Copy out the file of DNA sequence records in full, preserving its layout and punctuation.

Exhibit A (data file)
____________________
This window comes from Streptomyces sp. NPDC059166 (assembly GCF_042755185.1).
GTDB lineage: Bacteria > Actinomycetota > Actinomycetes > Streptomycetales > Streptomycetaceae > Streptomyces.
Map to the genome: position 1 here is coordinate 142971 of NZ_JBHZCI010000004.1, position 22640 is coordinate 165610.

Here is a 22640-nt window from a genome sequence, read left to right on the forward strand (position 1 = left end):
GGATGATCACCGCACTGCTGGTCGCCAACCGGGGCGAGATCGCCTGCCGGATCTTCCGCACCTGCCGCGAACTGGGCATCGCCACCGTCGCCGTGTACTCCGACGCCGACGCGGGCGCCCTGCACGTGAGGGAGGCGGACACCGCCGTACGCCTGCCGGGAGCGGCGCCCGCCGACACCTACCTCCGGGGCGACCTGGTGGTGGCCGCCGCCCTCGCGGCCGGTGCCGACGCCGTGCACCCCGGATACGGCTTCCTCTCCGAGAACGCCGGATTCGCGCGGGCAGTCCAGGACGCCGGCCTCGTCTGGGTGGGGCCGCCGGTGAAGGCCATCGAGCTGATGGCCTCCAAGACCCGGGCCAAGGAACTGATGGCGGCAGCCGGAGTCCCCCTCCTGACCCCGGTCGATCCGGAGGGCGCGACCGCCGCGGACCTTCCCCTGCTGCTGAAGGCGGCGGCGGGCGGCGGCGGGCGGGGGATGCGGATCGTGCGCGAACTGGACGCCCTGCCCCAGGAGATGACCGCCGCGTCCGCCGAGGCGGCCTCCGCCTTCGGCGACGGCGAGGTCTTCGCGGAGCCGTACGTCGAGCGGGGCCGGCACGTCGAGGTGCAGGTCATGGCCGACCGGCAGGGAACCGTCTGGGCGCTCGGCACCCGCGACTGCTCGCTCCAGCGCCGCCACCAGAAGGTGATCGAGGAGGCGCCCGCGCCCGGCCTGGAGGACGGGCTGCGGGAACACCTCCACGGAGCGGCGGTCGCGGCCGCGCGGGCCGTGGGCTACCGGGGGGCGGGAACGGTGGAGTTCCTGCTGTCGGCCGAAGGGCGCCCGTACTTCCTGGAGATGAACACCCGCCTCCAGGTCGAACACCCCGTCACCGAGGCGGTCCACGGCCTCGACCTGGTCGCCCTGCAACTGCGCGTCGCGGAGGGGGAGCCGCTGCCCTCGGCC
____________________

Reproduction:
This window comes from Streptomyces sp. NPDC059166 (assembly GCF_042755185.1).
GTDB lineage: Bacteria > Actinomycetota > Actinomycetes > Streptomycetales > Streptomycetaceae > Streptomyces.
Map to the genome: position 1 here is coordinate 142971 of NZ_JBHZCI010000004.1, position 22640 is coordinate 165610.

Here is a 22640-nt window from a genome sequence, read left to right on the forward strand (position 1 = left end):
GGATGATCACCGCACTGCTGGTCGCCAACCGGGGCGAGATCGCCTGCCGGATCTTCCGCACCTGCCGCGAACTGGGCATCGCCACCGTCGCCGTGTACTCCGACGCCGACGCGGGCGCCCTGCACGTGAGGGAGGCGGACACCGCCGTACGCCTGCCGGGAGCGGCGCCCGCCGACACCTACCTCCGGGGCGACCTGGTGGTGGCCGCCGCCCTCGCGGCCGGTGCCGACGCCGTGCACCCCGGATACGGCTTCCTCTCCGAGAACGCCGGATTCGCGCGGGCAGTCCAGGACGCCGGCCTCGTCTGGGTGGGGCCGCCGGTGAAGGCCATCGAGCTGATGGCCTCCAAGACCCGGGCCAAGGAACTGATGGCGGCAGCCGGAGTCCCCCTCCTGACCCCGGTCGATCCGGAGGGCGCGACCGCCGCGGACCTTCCCCTGCTGCTGAAGGCGGCGGCGGGCGGCGGCGGGCGGGGGATGCGGATCGTGCGCGAACTGGACGCCCTGCCCCAGGAGATGACCGCCGCGTCCGCCGAGGCGGCCTCCGCCTTCGGCGACGGCGAGGTCTTCGCGGAGCCGTACGTCGAGCGGGGCCGGCACGTCGAGGTGCAGGTCATGGCCGACCGGCAGGGAACCGTCTGGGCGCTCGGCACCCGCGACTGCTCGCTCCAGCGCCGCCACCAGAAGGTGATCGAGGAGGCGCCCGCGCCCGGCCTGGAGGACGGGCTGCGGGAACACCTCCACGGAGCGGCGGTCGCGGCCGCGCGGGCCGTGGGCTACCGGGGGGCGGGAACGGTGGAGTTCCTGCTGTCGGCCGAAGGGCGCCCGTACTTCCTGGAGATGAACACCCGCCTCCAGGTCGAACACCCCGTCACCGAGGCGGTCCACGGCCTCGACCTGGTCGCCCTGCAACTGCGCGTCGCGGAGGGGGAGCCGCTGCCCTCGGCC